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"Road Pricing" by Howard Blessington Edinburgh meeting of 6 February 2001

The Scottish Branch was privileged to have Mr. Howard Blessington give a presentation on Road Pricing. Mr. Blessington, a Director with Oscar-Faber, said that was often seen as the "Holy Grail" of transport economics.

Mr. H. Blessingtond

Mr. Howard Blessington of Oscar Faber.

© John G. Fender 2010

Road space was recognized as a scarce commodity in that there is finite capacity available on roads. Using roads incurs costs, including those incurred by delays, congestion, pollution etc., and the imposition of pricing is seen a way of generating revenue for new social investment. Current thinking is that such revenue will be hypothecated, but there is no reason why the money could not be used for the next best economic case. With road pricing, there is a charge for using congested road space. He pointed out that the idea had been around for some 30 years, but little had been done to implement road pricing schemes due to a combination of institutional inertia, political concern and behavioural resistance.

It has been estimated that in Central London, a £5 charge would reduce traffic by 15% in the peak periods and 12% during the day. In terms of economic benefit this would yield between £125 million and £250 million per annum.

There are two technique that could be used, these being the area charge and the cordon. An area charge would apply to everyone in the designated area whilst a cordon scheme would mean that vehicles crossing into an area would be charged. Mr. Blessington then outlined the requirements for the enforceability of road pricing schemes, pointing out that the necessary technology already exists. enforcement would need to be high visibility.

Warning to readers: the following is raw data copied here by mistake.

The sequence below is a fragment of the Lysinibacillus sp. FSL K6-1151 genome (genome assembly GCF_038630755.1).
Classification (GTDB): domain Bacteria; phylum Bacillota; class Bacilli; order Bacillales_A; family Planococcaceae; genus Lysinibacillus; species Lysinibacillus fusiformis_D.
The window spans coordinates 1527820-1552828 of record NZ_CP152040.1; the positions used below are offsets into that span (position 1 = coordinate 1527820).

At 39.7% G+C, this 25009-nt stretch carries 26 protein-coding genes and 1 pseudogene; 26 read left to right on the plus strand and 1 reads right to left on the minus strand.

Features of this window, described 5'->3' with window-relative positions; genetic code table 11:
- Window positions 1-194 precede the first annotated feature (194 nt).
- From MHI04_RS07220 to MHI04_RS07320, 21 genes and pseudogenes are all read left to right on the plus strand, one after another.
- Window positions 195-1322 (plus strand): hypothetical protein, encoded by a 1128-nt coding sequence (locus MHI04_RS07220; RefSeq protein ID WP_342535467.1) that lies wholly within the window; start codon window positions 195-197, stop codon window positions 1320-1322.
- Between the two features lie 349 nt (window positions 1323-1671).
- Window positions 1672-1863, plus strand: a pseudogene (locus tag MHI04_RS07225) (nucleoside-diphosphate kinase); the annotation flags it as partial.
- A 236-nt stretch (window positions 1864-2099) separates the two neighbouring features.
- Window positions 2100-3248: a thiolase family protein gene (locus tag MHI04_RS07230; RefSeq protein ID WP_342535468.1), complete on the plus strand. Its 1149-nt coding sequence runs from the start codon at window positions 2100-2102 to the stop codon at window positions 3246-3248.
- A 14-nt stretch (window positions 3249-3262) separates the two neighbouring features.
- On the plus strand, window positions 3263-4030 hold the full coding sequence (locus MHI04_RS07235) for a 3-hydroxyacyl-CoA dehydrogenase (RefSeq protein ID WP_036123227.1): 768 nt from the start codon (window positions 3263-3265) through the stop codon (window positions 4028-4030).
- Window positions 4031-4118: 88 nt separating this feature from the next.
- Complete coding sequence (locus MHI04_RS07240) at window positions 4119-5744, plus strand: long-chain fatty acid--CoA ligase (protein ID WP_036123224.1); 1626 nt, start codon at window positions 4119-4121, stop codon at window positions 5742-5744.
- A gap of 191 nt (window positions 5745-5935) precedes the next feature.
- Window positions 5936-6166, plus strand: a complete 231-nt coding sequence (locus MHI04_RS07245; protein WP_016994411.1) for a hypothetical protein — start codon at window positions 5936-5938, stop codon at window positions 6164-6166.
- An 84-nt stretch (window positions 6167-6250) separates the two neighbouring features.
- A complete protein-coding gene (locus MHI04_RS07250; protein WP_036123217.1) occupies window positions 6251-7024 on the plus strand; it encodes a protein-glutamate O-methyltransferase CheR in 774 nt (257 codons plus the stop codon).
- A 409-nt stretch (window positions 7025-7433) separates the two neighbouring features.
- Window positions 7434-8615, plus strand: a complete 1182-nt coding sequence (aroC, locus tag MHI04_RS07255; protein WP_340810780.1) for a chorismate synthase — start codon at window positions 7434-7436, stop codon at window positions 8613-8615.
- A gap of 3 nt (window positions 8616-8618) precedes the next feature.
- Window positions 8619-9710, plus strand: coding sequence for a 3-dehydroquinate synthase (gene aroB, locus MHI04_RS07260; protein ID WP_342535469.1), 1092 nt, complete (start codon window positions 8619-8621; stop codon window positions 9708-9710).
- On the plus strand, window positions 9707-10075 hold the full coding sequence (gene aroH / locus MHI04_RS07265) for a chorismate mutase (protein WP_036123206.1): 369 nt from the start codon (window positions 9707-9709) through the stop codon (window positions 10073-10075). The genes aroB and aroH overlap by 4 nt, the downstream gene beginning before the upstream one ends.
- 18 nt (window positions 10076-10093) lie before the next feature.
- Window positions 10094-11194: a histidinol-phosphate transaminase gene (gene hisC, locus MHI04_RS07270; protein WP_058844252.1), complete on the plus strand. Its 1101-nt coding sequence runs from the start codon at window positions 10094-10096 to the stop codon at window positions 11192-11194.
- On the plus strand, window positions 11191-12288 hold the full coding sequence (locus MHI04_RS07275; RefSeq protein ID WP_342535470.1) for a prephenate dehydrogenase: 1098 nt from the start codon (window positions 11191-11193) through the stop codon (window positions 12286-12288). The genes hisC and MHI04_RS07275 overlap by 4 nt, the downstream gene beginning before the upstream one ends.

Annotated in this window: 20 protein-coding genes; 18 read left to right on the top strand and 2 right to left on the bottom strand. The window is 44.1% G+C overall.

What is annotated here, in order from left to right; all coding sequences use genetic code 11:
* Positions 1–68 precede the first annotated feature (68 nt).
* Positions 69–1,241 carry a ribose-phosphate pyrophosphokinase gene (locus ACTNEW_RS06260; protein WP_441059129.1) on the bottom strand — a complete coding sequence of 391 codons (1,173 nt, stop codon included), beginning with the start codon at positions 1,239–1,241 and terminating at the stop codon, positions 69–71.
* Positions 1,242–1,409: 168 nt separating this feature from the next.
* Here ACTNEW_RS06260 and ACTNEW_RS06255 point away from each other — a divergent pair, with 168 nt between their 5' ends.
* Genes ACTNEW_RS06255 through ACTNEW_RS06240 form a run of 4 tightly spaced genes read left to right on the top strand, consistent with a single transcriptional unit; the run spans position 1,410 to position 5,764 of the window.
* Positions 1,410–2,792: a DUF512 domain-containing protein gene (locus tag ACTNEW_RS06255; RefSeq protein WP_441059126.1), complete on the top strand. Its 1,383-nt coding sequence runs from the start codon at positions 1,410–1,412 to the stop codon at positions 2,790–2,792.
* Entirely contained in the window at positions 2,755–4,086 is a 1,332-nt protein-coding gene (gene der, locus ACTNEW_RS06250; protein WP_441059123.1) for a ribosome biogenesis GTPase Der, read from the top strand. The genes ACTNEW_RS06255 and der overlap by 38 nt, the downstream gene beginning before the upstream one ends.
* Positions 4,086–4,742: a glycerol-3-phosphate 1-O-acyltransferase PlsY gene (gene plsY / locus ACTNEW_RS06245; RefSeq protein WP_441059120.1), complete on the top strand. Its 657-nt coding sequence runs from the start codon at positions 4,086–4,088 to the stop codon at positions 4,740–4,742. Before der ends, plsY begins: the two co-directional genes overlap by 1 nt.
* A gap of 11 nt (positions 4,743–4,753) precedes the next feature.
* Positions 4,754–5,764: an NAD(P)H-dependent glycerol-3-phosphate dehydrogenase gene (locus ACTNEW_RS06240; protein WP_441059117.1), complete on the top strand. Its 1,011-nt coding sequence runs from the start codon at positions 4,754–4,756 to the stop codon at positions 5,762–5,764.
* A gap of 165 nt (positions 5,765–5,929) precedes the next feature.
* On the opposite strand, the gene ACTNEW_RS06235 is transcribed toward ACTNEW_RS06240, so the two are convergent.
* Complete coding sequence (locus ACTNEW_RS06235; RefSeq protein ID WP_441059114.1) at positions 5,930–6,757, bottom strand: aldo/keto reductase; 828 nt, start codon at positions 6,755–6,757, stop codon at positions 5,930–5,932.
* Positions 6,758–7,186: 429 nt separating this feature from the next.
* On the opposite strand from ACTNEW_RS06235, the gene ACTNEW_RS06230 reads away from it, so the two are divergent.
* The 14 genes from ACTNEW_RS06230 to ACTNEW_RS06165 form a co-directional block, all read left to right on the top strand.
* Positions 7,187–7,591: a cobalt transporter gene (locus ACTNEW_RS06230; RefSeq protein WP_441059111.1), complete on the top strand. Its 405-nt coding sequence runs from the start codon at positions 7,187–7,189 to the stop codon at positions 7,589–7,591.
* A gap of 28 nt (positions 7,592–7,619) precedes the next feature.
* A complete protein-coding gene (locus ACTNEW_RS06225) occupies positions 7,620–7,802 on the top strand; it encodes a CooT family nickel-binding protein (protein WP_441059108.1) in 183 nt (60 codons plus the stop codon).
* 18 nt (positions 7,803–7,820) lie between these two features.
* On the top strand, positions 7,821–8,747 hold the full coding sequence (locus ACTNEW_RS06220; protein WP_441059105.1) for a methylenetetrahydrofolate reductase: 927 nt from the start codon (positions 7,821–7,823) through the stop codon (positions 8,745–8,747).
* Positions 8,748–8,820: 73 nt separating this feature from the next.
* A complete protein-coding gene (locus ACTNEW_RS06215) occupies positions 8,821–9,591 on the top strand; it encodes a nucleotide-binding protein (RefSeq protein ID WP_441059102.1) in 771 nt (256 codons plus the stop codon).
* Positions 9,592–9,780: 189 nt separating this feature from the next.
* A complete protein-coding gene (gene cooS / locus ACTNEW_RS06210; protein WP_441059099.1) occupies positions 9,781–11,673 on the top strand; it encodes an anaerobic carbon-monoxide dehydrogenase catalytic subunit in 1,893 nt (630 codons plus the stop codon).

He then examined the practical aspects of implementing road pricing, covering such items as the issue of permits, the infrastructure required, the need for advance warning, the gateway treatment, the need to provide a diversionary route and escape routes. Cameras would be used in conjunction with automatic number plate reading equipment and he outlined how offenders who failed to pay the appropriate charge would be fined under the penalty charge system.

He looked at the legal processes and the need for a debt recovery system and also pointed out that there was a Customer Care requirement as well. He highlighted research in London had shown that a sample of people had revealed that 53% thought that road pricing was a good idea, 35% felt that it was a bad idea and 11% were neutral. However, when motorists were asked the same questions, the results were that 30% said it was a good idea, 58% thought it was a bad idea and 12% were neutral.

Mr. Blessington concluded his presentation by indicating that for such schemes to work, there would need to be investment and that some of the benefits would need to be provided in advance. Local authorities now have 5 and 10 year Spending Plans and they would have to have plans both with and without road pricing schemes. Mr. Blessington then answered many questions put to him on various aspects of road pricing.

The Scottish Branch would like to thank Oscar-Faber for their support of this meeting, Graham Atkins and Edinburgh City Council for accommodation and sandwiches.

Report by John Fender.

 

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